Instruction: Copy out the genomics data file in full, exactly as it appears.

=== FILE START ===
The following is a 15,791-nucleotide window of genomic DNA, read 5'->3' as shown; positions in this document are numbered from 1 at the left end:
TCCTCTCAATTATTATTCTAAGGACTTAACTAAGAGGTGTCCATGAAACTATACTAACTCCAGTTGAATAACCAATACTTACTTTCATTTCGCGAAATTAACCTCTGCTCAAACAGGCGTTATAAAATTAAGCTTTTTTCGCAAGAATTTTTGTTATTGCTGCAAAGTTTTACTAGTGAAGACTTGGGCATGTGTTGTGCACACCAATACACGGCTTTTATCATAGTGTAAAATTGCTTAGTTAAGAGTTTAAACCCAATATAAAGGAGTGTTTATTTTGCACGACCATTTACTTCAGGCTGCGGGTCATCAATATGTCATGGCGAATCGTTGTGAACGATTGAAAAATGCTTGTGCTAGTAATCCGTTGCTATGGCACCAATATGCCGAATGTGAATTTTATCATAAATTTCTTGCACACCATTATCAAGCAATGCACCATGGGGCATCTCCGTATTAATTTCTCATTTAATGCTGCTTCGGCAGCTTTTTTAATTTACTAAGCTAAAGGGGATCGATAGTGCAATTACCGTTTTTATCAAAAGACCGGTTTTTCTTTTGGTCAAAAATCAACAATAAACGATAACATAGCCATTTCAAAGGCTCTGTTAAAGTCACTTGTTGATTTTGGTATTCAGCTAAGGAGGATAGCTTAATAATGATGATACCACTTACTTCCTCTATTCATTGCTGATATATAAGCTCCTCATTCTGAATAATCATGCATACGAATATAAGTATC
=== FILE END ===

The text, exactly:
The following is a 15,791-nucleotide window of genomic DNA, read 5'->3' as shown; positions in this document are numbered from 1 at the left end:
TCCTCTCAATTATTATTCTAAGGACTTAACTAAGAGGTGTCCATGAAACTATACTAACTCCAGTTGAATAACCAATACTTACTTTCATTTCGCGAAATTAACCTCTGCTCAAACAGGCGTTATAAAATTAAGCTTTTTTCGCAAGAATTTTTGTTATTGCTGCAAAGTTTTACTAGTGAAGACTTGGGCATGTGTTGTGCACACCAATACACGGCTTTTATCATAGTGTAAAATTGCTTAGTTAAGAGTTTAAACCCAATATAAAGGAGTGTTTATTTTGCACGACCATTTACTTCAGGCTGCGGGTCATCAATATGTCATGGCGAATCGTTGTGAACGATTGAAAAATGCTTGTGCTAGTAATCCGTTGCTATGGCACCAATATGCCGAATGTGAATTTTATCATAAATTTCTTGCACACCATTATCAAGCAATGCACCATGGGGCATCTCCGTATTAATTTCTCATTTAATGCTGCTTCGGCAGCTTTTTTAATTTACTAAGCTAAAGGGGATCGATAGTGCAATTACCGTTTTTATCAAAAGACCGGTTTTTCTTTTGGTCAAAAATCAACAATAAACGATAACATAGCCATTTCAAAGGCTCTGTTAAAGTCACTTGTTGATTTTGGTATTCAGCTAAGGAGGATAGCTTAATAATGATGATACCACTTACTTCCTCTATTCATTGCTGATATATAAGCTCCTCATTCTGAATAATCATGCATACGAATATAAGTATC